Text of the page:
Learning To Live Again

The true story of a young man rebuilding his life after a terrible accident left him paralyzed from the neck down


Learning To Live Again

The true story of a young man rebuilding his life after a terrible accident left him paralyzed from the neck down

Story by Jennifer Sandy

Blackness. A literal ocean of never ending darkness interrupted only by his body’s silent screams for air, and the sickening panic when he realized his limbs were no longer responding to his commands. Able to position his head just above the water that threatened to take him under, he received the sweet respite of oxygen filling his lungs, just as his savior pulled him from the waves.

For Kody Peraita, then 16, a sophomore at Ayala High School in Chino Hills Calif. and a promising member of the school’s baseball team, May 27, 2011 started out a day like any other. Before the day was over, Peraita’s life as he knew it would be changed forever.

It was a Friday, the start of Memorial Day weekend, and Peraita planned to kick off the unofficial start of summer by visiting Crystal Cove Beach in California with his then-girlfriend, Daryann Wake, and her father. Upon their arrival, the threesome set up camp for the day on the sand lining the shore, and Peraita ran into the water. It would be the last time he would take being able to freely perform this simple action for granted.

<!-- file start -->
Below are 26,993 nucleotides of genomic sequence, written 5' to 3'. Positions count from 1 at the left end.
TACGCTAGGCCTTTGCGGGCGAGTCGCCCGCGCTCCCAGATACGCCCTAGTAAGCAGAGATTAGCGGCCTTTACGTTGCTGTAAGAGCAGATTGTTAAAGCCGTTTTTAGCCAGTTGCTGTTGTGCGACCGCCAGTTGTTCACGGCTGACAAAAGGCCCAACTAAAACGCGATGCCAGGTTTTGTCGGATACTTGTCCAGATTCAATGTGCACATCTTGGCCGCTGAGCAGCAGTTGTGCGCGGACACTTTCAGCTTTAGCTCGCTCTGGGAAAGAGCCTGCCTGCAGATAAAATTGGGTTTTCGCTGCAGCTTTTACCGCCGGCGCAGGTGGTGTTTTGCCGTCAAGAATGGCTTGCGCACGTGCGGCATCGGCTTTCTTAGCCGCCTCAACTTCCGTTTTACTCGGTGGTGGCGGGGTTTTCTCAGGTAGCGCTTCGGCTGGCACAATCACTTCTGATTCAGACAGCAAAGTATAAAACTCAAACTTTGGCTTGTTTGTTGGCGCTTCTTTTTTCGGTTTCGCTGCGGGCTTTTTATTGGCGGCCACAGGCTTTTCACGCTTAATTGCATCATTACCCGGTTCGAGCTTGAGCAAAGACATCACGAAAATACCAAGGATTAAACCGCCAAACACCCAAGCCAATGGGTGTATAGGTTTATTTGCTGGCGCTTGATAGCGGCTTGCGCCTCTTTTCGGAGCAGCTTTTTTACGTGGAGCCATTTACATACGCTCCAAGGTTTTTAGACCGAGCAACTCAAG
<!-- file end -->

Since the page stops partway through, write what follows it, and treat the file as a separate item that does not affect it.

“I ran into the ocean,” Peraita said, “Dove underneath a wave, just like anybody would, and from there it was all black.”

Peraita said he was face down in the water, and the only part of his body he was able to move was his head.

“I just thought ‘oh crap, I’m paralyzed.’”

Peraita said there was no confusion, or a moment of not understanding why his arms and legs were no longer under his control. Somehow, he just knew.

X Ray of Peraita’s spine after multiple surgeries to repair the damage done to his C4/5 vertebre.

His girlfriend’s father rescued him from the waves and immediately called 911. At the hospital, Peraita was placed on a ventilator, and joined by his parents Tony and Kimberly, and his younger brother, Garrett. Peraita’s parents were informed that their son had hit a sandbar while diving under the waves at the beach and shattered the C4 and C5 vertebrae in his spine. He was paralyzed from the neck down.